A Record of Decision (ROD) was issued in September 2003 to address residual groundwater contamination at the site. The selected remedy called for local groundwater use controls, Monitored Natural Attenuation, in-home vapor intrusion monitoring, and the development of contingency actions if groundwater or vapor monitoring warranted their implementation. U.S. EPA signed an AOC with Ecolab and Waste Management of Illinois on September 29, 2004, to perform a Remedial Design (RD). U.S. EPA allowed the PRPs to conduct the Remedial Design (RD) under an AOC separate from the Remedial Action (RA) in order to establish whether vapor intrusion was a valid concern at the site. In a 2006 memorandum U.S. EPA stipulated that it would not require vapor intrusion monitoring if, after an acceptable subsurface investigation is performed in accordance with the OSWER Draft Guidance for Evaluating the Vapor Intrusion to Indoor Air Pathway from Groundwater and Soils, it is demonstrated to EPA's satisfaction that there is an incomplete vapor intrusion pathway.
The RD investigation re-sampled 24 existing monitoring wells and completed three new vertical aquifer profiles along the center of the contaminated groundwater plume. Sample results from the monitoring wells and vertical aquifer profiles indicated no contamination exceeding the remedial standards established in the ROD remained on the site. A RD Report was submitted to U.S. EPA on February 13, 2006, concluding that a definable groundwater contamination plume no longer exists and that the vapor intrusion pathway is incomplete. U.S. EPA concurred with these findings on May 24, 2006, and did not require the respondents to develop a vapor intrusion monitoring program.
Waste Management and Ecolab entered a Consent Decree for Remedial Action (RA) on February 26, 2009, which requires groundwater monitoring to ensure that contaminant concentrations remain below remedial standards. The PRPs began their groundwater monitoring program on May 22, 2009, and as of the latest quarterly groundwater monitoring report, submitted December, 2010, there is no contamination exceeding remedial standards. U.S. EPA expects one last groundwater monitoring report will be submitted in December 2011.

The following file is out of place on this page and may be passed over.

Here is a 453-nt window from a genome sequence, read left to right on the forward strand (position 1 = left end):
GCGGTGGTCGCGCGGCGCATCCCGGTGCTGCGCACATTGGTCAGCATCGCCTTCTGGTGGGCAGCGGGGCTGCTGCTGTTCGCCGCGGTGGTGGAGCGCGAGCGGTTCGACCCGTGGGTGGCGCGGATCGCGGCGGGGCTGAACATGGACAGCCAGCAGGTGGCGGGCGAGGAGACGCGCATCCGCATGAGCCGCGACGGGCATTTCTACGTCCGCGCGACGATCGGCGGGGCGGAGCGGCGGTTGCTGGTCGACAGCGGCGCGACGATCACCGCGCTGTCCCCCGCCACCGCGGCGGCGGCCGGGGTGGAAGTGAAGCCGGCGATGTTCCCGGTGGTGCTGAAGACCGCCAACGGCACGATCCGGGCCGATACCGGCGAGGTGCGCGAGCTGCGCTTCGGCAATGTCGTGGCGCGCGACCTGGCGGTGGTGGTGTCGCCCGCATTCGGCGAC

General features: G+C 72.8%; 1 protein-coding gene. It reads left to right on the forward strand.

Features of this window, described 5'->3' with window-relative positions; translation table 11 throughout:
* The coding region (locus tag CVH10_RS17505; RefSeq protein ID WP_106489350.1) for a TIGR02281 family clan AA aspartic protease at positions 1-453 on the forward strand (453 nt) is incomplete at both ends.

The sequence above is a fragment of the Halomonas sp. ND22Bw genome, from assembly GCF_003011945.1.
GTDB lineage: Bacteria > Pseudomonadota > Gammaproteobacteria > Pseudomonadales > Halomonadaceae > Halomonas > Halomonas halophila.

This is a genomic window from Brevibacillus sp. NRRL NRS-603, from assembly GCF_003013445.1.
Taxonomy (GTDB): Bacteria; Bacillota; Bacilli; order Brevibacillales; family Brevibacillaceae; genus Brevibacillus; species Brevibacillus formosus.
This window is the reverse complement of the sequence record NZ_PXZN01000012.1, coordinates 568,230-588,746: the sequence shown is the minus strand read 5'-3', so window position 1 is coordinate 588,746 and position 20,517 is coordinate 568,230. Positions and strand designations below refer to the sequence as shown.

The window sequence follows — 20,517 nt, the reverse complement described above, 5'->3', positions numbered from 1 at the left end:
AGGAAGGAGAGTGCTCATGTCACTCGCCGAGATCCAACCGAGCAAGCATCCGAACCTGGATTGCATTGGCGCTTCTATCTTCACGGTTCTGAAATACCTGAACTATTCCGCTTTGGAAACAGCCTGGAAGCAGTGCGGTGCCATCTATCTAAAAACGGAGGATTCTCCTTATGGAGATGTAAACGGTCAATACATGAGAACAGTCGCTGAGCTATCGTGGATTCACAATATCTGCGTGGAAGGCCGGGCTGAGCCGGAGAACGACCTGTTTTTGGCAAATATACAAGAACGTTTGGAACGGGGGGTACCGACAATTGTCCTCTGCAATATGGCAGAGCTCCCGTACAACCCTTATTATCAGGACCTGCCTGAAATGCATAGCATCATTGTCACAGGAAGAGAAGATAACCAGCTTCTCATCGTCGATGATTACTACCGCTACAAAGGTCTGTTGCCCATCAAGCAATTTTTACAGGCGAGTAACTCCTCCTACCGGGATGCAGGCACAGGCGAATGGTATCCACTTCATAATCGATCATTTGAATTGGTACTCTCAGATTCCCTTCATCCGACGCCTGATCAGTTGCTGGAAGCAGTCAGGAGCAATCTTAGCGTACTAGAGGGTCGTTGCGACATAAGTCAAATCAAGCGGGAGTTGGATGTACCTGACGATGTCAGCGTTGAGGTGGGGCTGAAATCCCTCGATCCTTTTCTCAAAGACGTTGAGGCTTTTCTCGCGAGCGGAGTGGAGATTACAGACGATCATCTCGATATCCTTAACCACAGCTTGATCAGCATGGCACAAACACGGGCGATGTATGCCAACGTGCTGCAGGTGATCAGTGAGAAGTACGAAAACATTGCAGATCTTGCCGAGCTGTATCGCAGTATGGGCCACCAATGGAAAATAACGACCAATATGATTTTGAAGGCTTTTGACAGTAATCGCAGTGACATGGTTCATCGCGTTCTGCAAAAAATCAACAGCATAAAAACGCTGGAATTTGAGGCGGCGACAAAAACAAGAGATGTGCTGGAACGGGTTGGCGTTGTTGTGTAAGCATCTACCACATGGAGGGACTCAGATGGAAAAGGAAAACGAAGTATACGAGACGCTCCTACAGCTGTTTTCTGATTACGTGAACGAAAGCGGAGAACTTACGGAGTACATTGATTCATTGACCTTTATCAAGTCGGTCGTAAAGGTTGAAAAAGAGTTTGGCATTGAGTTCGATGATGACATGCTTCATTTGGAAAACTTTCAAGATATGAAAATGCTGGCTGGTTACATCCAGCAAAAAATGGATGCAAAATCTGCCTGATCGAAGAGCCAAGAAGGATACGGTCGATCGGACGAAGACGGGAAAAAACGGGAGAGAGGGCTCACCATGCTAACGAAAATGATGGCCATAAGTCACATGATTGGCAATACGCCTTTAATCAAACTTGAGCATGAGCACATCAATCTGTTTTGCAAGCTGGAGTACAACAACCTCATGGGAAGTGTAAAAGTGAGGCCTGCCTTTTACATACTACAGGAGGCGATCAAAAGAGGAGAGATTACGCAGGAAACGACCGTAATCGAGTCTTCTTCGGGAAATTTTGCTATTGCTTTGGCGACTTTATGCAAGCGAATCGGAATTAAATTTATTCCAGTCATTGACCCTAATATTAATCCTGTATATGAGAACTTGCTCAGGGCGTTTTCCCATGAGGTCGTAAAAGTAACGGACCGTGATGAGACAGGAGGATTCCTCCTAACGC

Because the ROD remains in effect, the provisions for the implementation of contingency actions will protect human health and the environment should future monitoring indicate that conditions are deteriorating.
The last Five-Year Review was completed in 2008. The report concluded that the remedy is currently protective of human health and the environment because contaminant concentrations are below levels that would preclude Unlimited Use or Unrestricted Exposure (UU/UE), and residences originally affected by the plume have been connected to the public water supply. Because all monitoring points that still have detectable groundwater contamination are below remedial standards, the remedy is essentially complete. The BIOSCREEN model employed by U.S. EPA in developing the ROD predicted that under appropriate conditions the contaminant levels could be below remedial standards in as little as 1.5 to 3 years, so these observations were not unanticipated. Nevertheless, groundwater monitoring will continue to ensure that contaminant concentrations remain below remedial standards until such time that U.S. EPA determines that the site requires no further action. The next Five-Year Review will be completed in 2013.
ContactsRemedial Project Manager, U.S. EPA
william ryan (firstname.lastname@example.org)
Community Involvement Coordinator, U.S. EPA
AliasesEVERGREEN MANOR GW CONTAMINATION PLUME
EVERGREEN MANOR GROUNDWATER CONTAMINATIO